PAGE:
The Anglosphere nations, Dutch, Danes, Estonians and a couple others were of mostly full use, but the others only a fraction once you took their national caveats in to account. As a result, what I considered the superior view of the conflict coming from the NATO side of the house simply never had enough useful force to garner much credibility. At the end of the day, everyone knew the USA would have to do the heavy lifting.

He who does the heavy lifting wins the argument.

Oh, the USA. Beyond that strange and violent tribe in RC-(E), there was the strangely distant and blinkered view coming from CENTCOM in Tampa and the Joint Staff in DC. 

I’d spent some time in Tampa, and knew their angle, but the Joint Staff seemed to be running their own war. We’d come out of a VTC with the JS and wonder, “Where are they getting this stuff?” We’d show up in Qatar for a big confab, and often it seemed that the JS never read anything that came out of Kabul - and they sure weren't sharing their stuff ahead of time.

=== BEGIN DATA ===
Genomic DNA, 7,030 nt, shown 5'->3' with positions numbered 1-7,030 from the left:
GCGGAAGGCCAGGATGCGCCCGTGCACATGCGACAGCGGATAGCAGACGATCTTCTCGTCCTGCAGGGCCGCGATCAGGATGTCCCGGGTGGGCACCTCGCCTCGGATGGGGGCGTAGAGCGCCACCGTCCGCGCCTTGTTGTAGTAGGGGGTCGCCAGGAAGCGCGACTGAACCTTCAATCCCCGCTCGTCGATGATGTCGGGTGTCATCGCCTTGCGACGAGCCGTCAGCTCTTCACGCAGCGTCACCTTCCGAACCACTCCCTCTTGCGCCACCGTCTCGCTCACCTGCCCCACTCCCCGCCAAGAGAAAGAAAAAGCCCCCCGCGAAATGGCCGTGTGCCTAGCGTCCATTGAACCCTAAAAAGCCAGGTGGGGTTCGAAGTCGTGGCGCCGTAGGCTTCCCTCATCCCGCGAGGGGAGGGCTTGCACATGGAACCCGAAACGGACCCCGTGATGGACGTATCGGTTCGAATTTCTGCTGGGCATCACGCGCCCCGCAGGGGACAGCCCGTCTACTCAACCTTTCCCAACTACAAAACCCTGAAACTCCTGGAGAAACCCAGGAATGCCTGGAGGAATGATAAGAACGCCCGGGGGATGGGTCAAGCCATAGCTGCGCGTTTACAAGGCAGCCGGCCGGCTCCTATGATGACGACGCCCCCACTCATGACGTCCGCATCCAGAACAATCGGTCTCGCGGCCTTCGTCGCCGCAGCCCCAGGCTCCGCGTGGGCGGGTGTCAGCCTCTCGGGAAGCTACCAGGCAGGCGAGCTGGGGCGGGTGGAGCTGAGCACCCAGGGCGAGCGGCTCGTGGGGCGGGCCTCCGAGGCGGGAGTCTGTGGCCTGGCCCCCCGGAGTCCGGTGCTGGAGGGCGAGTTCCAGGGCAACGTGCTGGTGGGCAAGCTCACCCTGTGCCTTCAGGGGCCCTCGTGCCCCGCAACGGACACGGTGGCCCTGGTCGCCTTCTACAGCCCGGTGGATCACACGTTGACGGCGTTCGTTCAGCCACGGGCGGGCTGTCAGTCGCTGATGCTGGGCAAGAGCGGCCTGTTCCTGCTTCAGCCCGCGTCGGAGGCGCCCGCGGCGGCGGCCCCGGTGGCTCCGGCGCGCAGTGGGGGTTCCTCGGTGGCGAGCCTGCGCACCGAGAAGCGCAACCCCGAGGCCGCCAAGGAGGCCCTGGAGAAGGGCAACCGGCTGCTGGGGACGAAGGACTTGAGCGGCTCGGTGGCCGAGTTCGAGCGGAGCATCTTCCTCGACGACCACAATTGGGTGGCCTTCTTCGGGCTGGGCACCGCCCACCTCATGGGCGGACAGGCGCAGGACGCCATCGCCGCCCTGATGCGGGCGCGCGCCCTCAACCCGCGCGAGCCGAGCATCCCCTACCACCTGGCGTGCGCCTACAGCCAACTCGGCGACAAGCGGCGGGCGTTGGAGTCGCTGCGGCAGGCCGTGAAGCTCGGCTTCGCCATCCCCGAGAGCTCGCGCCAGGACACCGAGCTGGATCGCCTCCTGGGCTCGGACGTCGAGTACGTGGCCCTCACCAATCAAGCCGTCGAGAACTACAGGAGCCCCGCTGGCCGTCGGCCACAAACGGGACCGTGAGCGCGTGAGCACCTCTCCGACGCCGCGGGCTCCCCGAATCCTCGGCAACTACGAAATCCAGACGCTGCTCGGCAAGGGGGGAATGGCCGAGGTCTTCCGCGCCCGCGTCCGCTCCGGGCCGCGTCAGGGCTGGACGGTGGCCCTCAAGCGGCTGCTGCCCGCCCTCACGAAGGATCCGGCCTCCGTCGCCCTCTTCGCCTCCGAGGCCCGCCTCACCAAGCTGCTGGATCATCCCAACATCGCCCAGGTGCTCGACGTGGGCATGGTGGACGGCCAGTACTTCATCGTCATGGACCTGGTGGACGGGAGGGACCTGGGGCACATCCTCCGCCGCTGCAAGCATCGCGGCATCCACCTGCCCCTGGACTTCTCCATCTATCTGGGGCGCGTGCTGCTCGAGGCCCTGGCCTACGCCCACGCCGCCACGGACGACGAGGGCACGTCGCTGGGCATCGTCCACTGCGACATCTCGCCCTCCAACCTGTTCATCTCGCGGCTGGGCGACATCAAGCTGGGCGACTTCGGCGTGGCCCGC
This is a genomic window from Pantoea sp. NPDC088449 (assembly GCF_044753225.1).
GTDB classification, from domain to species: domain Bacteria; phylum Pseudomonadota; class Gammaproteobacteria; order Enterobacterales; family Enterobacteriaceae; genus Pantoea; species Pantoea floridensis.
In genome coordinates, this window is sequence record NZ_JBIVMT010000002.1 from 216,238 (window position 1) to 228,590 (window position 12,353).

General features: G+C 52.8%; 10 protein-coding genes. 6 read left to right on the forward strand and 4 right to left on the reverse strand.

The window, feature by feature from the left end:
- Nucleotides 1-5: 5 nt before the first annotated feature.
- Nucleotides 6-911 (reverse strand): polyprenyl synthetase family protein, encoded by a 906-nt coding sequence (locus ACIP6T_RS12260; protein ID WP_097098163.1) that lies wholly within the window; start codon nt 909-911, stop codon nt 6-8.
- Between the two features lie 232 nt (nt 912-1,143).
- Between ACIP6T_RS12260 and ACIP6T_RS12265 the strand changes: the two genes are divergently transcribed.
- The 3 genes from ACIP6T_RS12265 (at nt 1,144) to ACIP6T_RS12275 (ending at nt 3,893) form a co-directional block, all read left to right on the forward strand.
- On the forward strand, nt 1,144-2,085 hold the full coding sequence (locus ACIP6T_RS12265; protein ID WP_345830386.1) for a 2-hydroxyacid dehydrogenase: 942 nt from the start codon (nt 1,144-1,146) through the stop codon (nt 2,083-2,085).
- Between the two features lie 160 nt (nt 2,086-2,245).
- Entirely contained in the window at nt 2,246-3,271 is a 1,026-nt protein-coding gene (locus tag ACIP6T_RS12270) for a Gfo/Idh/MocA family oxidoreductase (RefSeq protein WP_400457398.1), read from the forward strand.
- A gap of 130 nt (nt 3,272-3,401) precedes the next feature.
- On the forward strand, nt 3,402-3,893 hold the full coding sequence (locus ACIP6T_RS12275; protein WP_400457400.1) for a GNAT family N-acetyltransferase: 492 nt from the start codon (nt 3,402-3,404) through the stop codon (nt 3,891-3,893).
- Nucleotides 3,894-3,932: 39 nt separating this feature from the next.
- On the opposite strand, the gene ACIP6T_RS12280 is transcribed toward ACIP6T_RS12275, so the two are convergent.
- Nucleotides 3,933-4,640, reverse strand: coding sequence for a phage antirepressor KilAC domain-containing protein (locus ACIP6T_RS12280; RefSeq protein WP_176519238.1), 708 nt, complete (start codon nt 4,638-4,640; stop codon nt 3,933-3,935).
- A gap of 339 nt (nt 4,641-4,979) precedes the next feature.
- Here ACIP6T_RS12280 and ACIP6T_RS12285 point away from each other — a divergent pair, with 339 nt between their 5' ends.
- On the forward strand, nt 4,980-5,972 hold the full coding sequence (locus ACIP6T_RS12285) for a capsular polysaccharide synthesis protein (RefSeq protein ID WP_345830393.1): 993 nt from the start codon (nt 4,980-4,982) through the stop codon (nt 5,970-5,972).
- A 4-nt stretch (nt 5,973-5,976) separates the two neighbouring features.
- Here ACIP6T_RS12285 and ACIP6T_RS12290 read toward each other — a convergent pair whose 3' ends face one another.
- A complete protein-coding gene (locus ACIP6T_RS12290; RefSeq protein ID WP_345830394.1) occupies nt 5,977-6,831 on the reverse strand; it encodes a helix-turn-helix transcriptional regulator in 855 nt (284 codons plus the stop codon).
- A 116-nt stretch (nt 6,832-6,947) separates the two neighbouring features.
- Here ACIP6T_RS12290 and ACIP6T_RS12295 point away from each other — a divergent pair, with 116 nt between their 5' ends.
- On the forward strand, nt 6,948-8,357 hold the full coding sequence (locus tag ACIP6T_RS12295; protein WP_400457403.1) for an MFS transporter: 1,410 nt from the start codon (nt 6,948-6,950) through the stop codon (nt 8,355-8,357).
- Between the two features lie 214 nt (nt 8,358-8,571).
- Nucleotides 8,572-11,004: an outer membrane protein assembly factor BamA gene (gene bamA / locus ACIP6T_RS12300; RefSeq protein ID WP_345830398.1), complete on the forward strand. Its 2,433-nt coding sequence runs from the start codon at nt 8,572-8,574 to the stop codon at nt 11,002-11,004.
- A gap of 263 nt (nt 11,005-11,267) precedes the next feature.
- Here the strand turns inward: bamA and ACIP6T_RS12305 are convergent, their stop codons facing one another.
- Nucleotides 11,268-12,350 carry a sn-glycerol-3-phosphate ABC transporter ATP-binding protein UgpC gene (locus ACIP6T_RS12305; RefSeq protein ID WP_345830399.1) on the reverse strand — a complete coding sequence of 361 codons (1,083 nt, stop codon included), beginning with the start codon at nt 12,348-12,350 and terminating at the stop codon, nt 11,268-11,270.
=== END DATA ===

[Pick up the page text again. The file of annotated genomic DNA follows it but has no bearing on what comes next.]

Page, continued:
The only thing more disconnected were the Department of State delegations and the Obama advance team.

Everything seemed like a blank slate with them. Not that they were too lazy to do their homework – they just didn’t think years of work, observations, and lessons from others were of any value. They were talking to someone and reading something, but not from the staff in-country. That was the impression at least. They were good, passionate people (especially Holbrooke who was right about a lot and stood out), but there wasn’t a curious attitude from most of those at the staff level – more imperious. 

Well, that’s my rambling intro … so here we go.

Craig Whitlock's, The Afghanistan Papers: A Secret History of the War.

I want you to read it all and I free-formed enough in the intro, so let me just pull a couple of things;